Post by jerry kraus
Under these circumstances, how, and why, would the American leadership
have motivated the American people to invade Canada? And, even
supposing an extremely eccentric leader like young Teddy Roosevelt
decided to invade Canada, and somehow got Congress to go along, bear in
mind the 2 year election cycle for Congress. With no reason to do it,
Teddy would end up in prison if he tried. So really, the problem with
this whole scenario is that the U.S. won't invade Canada, simply because
Canada won't give them any reason to do so.
--
Pete BARRETT
Pete Barrett
2018-04-24 12:59:08 UTC
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Post by jerry kraus
Oh, I've read Phineas Finn, and I love Trollope. A genuinely
realistic portrait of the period, and a rather unsentimental one,
something not so easy to find in Victorian literature. His portrayal
of Victorian women is totally ruthless, something I think women find
rather irritating about him, but I, of course, thoroughly enjoy! Women
complain of Trollope's "masculine perspective" which, of course, means
he's simply telling the truth!
Well, the truth as he saw it, at least. He _was_ a Victorian man, and a
somewhat conventional one, which is part of what makes him such a good
mirror of 19th century British society; the other part, of course, is
that he was a very acute observer. To be fair, his opinions, particularly
about the role of women in society, changed quite a bit from his early
novels to his later ones.
Post by jerry kraus
Actually, I think Anthony Powell's "Dance to the Music of Time" -- an
obsession of mine, as an adolescent -- is much more like Trollope than
Marcel Proust, which it's more commonly compared with. I'm not sure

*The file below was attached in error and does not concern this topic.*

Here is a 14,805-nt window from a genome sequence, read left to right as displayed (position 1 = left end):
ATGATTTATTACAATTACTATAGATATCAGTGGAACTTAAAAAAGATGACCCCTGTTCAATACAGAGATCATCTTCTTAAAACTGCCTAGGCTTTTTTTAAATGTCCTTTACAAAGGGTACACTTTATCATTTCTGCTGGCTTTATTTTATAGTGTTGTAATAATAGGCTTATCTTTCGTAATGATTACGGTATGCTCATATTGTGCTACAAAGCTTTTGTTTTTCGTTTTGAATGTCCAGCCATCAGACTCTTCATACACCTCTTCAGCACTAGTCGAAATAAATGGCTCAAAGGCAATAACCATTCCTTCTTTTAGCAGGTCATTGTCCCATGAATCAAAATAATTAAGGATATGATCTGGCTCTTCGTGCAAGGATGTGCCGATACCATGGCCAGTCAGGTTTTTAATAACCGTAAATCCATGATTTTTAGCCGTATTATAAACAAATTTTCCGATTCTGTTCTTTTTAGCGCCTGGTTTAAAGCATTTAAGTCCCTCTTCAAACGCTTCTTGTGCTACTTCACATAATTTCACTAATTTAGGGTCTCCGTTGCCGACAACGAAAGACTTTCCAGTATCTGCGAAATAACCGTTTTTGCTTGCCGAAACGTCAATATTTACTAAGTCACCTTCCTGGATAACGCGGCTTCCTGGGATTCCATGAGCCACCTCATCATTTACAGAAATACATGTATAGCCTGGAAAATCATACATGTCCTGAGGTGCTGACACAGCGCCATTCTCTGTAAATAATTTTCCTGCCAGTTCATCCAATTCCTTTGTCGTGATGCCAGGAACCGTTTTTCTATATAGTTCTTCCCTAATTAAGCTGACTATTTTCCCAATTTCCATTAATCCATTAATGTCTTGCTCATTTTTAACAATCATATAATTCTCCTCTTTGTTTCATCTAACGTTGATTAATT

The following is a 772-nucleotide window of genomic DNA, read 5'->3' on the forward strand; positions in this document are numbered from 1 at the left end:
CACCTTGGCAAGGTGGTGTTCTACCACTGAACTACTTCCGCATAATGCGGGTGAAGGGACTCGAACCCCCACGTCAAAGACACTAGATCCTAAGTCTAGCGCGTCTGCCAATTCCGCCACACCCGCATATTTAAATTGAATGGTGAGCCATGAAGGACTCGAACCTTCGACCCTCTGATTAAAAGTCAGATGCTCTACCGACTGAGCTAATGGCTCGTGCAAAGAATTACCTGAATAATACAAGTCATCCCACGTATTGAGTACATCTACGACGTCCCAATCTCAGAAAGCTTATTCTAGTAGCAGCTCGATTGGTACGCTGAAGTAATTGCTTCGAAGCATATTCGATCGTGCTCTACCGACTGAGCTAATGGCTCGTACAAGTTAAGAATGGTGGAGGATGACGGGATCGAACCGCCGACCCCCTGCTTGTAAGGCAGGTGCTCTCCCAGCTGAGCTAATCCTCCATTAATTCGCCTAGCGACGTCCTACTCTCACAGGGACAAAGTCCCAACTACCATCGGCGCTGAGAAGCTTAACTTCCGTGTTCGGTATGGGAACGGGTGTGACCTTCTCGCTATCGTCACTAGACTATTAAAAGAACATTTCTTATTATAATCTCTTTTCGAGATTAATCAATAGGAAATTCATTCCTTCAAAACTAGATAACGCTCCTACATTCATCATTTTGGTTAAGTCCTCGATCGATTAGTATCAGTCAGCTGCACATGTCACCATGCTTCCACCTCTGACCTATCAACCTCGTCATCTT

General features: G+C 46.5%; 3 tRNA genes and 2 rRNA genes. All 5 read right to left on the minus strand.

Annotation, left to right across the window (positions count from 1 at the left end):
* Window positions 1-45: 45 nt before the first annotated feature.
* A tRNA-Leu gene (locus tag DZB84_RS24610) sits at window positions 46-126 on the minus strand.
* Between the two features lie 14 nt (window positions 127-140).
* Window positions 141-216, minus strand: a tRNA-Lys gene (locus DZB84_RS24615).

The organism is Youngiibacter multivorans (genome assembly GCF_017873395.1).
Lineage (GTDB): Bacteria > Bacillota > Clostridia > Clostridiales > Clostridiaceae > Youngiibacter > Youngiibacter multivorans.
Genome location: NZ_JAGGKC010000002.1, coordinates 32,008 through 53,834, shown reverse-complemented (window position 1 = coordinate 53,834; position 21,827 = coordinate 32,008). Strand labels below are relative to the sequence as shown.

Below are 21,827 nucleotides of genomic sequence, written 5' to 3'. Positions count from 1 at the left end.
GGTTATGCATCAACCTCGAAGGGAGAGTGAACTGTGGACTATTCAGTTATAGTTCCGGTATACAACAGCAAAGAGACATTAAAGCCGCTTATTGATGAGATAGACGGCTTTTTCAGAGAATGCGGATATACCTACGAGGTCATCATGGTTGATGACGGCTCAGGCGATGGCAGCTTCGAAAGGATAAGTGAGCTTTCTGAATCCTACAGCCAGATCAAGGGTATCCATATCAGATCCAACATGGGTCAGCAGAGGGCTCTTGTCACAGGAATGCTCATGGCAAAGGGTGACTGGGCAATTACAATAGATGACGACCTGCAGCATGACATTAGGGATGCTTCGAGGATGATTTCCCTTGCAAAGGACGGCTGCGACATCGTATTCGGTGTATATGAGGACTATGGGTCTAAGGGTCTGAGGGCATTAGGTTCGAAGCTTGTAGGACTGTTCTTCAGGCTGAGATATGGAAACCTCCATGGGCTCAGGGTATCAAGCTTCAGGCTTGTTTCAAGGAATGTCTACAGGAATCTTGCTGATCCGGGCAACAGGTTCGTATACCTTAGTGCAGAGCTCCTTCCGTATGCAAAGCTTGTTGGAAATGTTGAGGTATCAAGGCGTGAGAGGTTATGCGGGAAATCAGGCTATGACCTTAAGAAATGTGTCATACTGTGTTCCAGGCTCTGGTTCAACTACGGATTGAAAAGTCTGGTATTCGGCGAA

why the narrator says he "never found Trollope easy to read", perhaps
Tony was being ironic.
Perhaps. Though a lot of people find Trollope's authorial voice in the
narration (which is far more evident than in, say, Dickens, and quite
different in tone from someone like George Elliot), hard to stomach.
Post by jerry kraus
But, the point is, Pete, Trollope has his electors hating Americans, he
doesn't have them talking about invading them, because, the British know
by this time that wouldn't work at all. Whereas the Americans were
talking about it all the time. Because, they knew they could do it, if
they really wanted to.
I did say that it took a different form! Left to themselves, the ordinary
electors would perhaps have wanted to defeat the US and give it a
collective bloody nose, but they wouldn't have wanted to conquer it, or
even to take any territory. The nobs in power knew that even that much
wasn't worth the trouble even if Britain won; and would risk a defeat
which would cost them their positions in the government.
--
Pete BARRETT
The Horny Goat
2018-04-25 19:45:12 UTC
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On Tue, 24 Apr 2018 12:59:08 +0000 (UTC), Pete Barrett
Post by Pete Barrett
Well, the truth as he saw it, at least. He _was_ a Victorian man, and a
somewhat conventional one, which is part of what makes him such a good
mirror of 19th century British society; the other part, of course, is
that he was a very acute observer. To be fair, his opinions, particularly
about the role of women in society, changed quite a bit from his early
novels to his later ones.
I love Mark Twain but certainly wouldn't expect him to live up to
today's politically correct standards. Ditto for Jonathan Swift.

Great men, great humorists but the times were different to a degree
that would make "snowflake's" collective heads implode.

I'm chiefly suprised anybody's surprised.
Pete Barrett
2018-04-26 12:24:01 UTC
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Post by The Horny Goat